Toni Sacconaghi Alert: Excessive iPhone Demand Reason to Panic
February 26th, 2008
Daniel Eran Dilger
Based on a handwringing report issued by Toni Sacconaghi of Bernstein Research, Barron blogger Eric Savitz and Rex Crumb, a colleague of John Dvorak at MarketWatch, are both worried that Apple won’t be able to sell enough iPhones this year, and doubly concerned that a significant chunk of what the company does sell will be used unlocked. In other words, the iPhone faces a possible demand shortage problem that is complicated by excessive worldwide demand in markets where Apple hasn’t yet established an exclusive partner. Oh the humanity.
Crumb seemed oblivious to the contradictions in his punditry as he segued from worrying about “whether demand for the iconic device is sufficient to support that [10 million] target” and “another issue” of widespread unlocked iPhone use worldwide. He also had no problem reporting on Friday that “[the iPhone] could be responsible for as much as 80% of Apple’s future earnings growth” only to write on Monday that the iPhone is ‘no longer a growth driver’ for Apple. Which is it?
Perhaps Crumb doesn’t give the consistency of his repetitive, negative Apple spin much thought, as he was largely just uncritically regurgitating analysts’ reports. Monday’s analyst was Keith Bachman of BMO, who contradicted Sacconaghi’s outlook on the iPhone to the extent that Crumb was forced to only allude to Sacconaghi’s fears in general terms to avoid highlighting the fact that the two analysts’ opinions don’t align, meaning at least one of them has to be wrong.
The Hunt for the Missing iPhones.
And yes, that’s the same Sacconaghi who a month ago invented the idea that around 1.4 million of the iPhones sold were probably sitting in inventory somewhere, or were perhaps being used unlocked. His report set off a gaggle of wags desperate to express their concerns about the “missing iPhones” caught in a Purgatory somewhere between their retail sale and a verifiable service provider activation.
Never before in the history of consumer electronics have analysts worked so hard to contort reality in order to find potential problems with the sales, inventory, and consumer usage patterns of a device, and then extrapolate these into scary reports that suggest the imminent collapse of a highly successful company at the hands of its incompetent rivals.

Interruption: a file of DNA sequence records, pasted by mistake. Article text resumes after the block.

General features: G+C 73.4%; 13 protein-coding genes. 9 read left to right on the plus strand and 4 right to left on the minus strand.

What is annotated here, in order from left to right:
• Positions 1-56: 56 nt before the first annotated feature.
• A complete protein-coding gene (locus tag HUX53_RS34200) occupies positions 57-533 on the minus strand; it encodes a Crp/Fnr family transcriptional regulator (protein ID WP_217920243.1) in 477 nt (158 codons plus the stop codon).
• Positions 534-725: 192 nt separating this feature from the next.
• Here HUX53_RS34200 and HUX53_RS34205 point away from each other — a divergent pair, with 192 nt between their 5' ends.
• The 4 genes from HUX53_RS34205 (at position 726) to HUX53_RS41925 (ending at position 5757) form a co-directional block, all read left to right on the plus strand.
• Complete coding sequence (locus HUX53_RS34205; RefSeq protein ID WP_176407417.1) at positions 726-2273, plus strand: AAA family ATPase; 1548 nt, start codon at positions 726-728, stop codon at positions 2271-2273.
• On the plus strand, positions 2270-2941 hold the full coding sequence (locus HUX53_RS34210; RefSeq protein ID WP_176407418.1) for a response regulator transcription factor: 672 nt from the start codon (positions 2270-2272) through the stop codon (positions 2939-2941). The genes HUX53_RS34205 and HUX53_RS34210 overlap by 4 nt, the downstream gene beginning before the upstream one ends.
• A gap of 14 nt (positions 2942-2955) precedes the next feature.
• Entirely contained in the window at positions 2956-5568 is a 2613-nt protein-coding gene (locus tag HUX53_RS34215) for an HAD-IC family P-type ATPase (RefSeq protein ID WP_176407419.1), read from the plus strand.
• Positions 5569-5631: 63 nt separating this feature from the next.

More recently, Sacconaghi has been warning that Apple is being “optimistic” to think it can sell 10 million iPhones in 2008, and he fears that the company may lose as much as $1.3 billion in revenue on unlocked phones this year. Both ideas skip across the lake of reality like smooth stone projectiles that only occasionally touch the surface, and at every contact risk being overwhelmed by the surface tension of logic and pulled down from their skittering slaps into the placid fluid and quietly dropped to its muddy bottom, only to be certainly followed by another volley of pebbles.
Is Ten Million iPhones a Stretch?
Sacconaghi based his iPhone sales worries on the idea that Apple sold around 180,000 iPhones per week in the winter quarter. Multiply that by 52 weeks and you only get 9.3 million, just short of Apple’s 10 million goal. But it gets worse.
The winter quarter is the busiest quarter of the year for consumer electronics sales, and clearly is the most blockbuster quarter for iPod sales. Apple has consistently sold roughly three times as many iPods in the winter quarter than in the first three calendar quarters of the year. That suggests that the “run rate” during the winter quarter wouldn’t necessarily be replicated throughout the rest of 2008, falling even further short of the 10 million goal.